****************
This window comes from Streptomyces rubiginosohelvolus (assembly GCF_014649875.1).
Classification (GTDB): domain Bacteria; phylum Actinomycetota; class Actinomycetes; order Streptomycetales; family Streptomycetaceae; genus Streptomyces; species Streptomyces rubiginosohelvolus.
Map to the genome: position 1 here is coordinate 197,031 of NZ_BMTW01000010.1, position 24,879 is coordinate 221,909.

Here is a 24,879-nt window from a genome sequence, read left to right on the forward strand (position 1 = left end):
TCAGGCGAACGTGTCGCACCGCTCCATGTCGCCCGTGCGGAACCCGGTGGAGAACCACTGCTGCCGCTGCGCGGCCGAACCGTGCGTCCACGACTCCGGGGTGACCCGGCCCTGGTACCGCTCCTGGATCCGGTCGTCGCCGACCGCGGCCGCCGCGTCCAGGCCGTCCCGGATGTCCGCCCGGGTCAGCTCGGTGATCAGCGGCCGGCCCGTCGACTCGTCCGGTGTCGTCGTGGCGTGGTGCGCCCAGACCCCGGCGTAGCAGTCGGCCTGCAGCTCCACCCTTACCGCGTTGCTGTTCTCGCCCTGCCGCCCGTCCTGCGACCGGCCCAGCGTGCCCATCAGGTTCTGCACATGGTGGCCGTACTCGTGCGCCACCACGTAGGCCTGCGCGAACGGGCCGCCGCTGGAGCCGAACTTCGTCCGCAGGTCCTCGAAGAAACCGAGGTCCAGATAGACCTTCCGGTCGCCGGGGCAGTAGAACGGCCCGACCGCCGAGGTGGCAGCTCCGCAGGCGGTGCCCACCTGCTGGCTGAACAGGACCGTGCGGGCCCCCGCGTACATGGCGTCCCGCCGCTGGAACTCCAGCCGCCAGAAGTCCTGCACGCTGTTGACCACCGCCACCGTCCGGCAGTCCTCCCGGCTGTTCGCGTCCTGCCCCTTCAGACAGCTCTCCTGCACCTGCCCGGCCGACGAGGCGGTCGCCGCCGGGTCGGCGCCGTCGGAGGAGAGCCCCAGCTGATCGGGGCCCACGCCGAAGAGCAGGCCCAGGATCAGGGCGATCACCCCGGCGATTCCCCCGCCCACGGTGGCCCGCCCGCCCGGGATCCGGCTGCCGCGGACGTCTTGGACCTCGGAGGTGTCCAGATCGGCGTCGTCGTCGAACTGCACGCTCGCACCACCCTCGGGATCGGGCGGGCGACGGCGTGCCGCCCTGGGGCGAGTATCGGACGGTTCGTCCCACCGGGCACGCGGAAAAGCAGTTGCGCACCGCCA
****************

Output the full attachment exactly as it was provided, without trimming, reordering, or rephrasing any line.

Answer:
This window comes from Streptomyces rubiginosohelvolus (assembly GCF_014649875.1).
Classification (GTDB): domain Bacteria; phylum Actinomycetota; class Actinomycetes; order Streptomycetales; family Streptomycetaceae; genus Streptomyces; species Streptomyces rubiginosohelvolus.
Map to the genome: position 1 here is coordinate 197,031 of NZ_BMTW01000010.1, position 24,879 is coordinate 221,909.

Here is a 24,879-nt window from a genome sequence, read left to right on the forward strand (position 1 = left end):
TCAGGCGAACGTGTCGCACCGCTCCATGTCGCCCGTGCGGAACCCGGTGGAGAACCACTGCTGCCGCTGCGCGGCCGAACCGTGCGTCCACGACTCCGGGGTGACCCGGCCCTGGTACCGCTCCTGGATCCGGTCGTCGCCGACCGCGGCCGCCGCGTCCAGGCCGTCCCGGATGTCCGCCCGGGTCAGCTCGGTGATCAGCGGCCGGCCCGTCGACTCGTCCGGTGTCGTCGTGGCGTGGTGCGCCCAGACCCCGGCGTAGCAGTCGGCCTGCAGCTCCACCCTTACCGCGTTGCTGTTCTCGCCCTGCCGCCCGTCCTGCGACCGGCCCAGCGTGCCCATCAGGTTCTGCACATGGTGGCCGTACTCGTGCGCCACCACGTAGGCCTGCGCGAACGGGCCGCCGCTGGAGCCGAACTTCGTCCGCAGGTCCTCGAAGAAACCGAGGTCCAGATAGACCTTCCGGTCGCCGGGGCAGTAGAACGGCCCGACCGCCGAGGTGGCAGCTCCGCAGGCGGTGCCCACCTGCTGGCTGAACAGGACCGTGCGGGCCCCCGCGTACATGGCGTCCCGCCGCTGGAACTCCAGCCGCCAGAAGTCCTGCACGCTGTTGACCACCGCCACCGTCCGGCAGTCCTCCCGGCTGTTCGCGTCCTGCCCCTTCAGACAGCTCTCCTGCACCTGCCCGGCCGACGAGGCGGTCGCCGCCGGGTCGGCGCCGTCGGAGGAGAGCCCCAGCTGATCGGGGCCCACGCCGAAGAGCAGGCCCAGGATCAGGGCGATCACCCCGGCGATTCCCCCGCCCACGGTGGCCCGCCCGCCCGGGATCCGGCTGCCGCGGACGTCTTGGACCTCGGAGGTGTCCAGATCGGCGTCGTCGTCGAACTGCACGCTCGCACCACCCTCGGGATCGGGCGGGCGACGGCGTGCCGCCCTGGGGCGAGTATCGGACGGTTCGTCCCACCGGGCACGCGGAAAAGCAGTTGCGCACCGCCA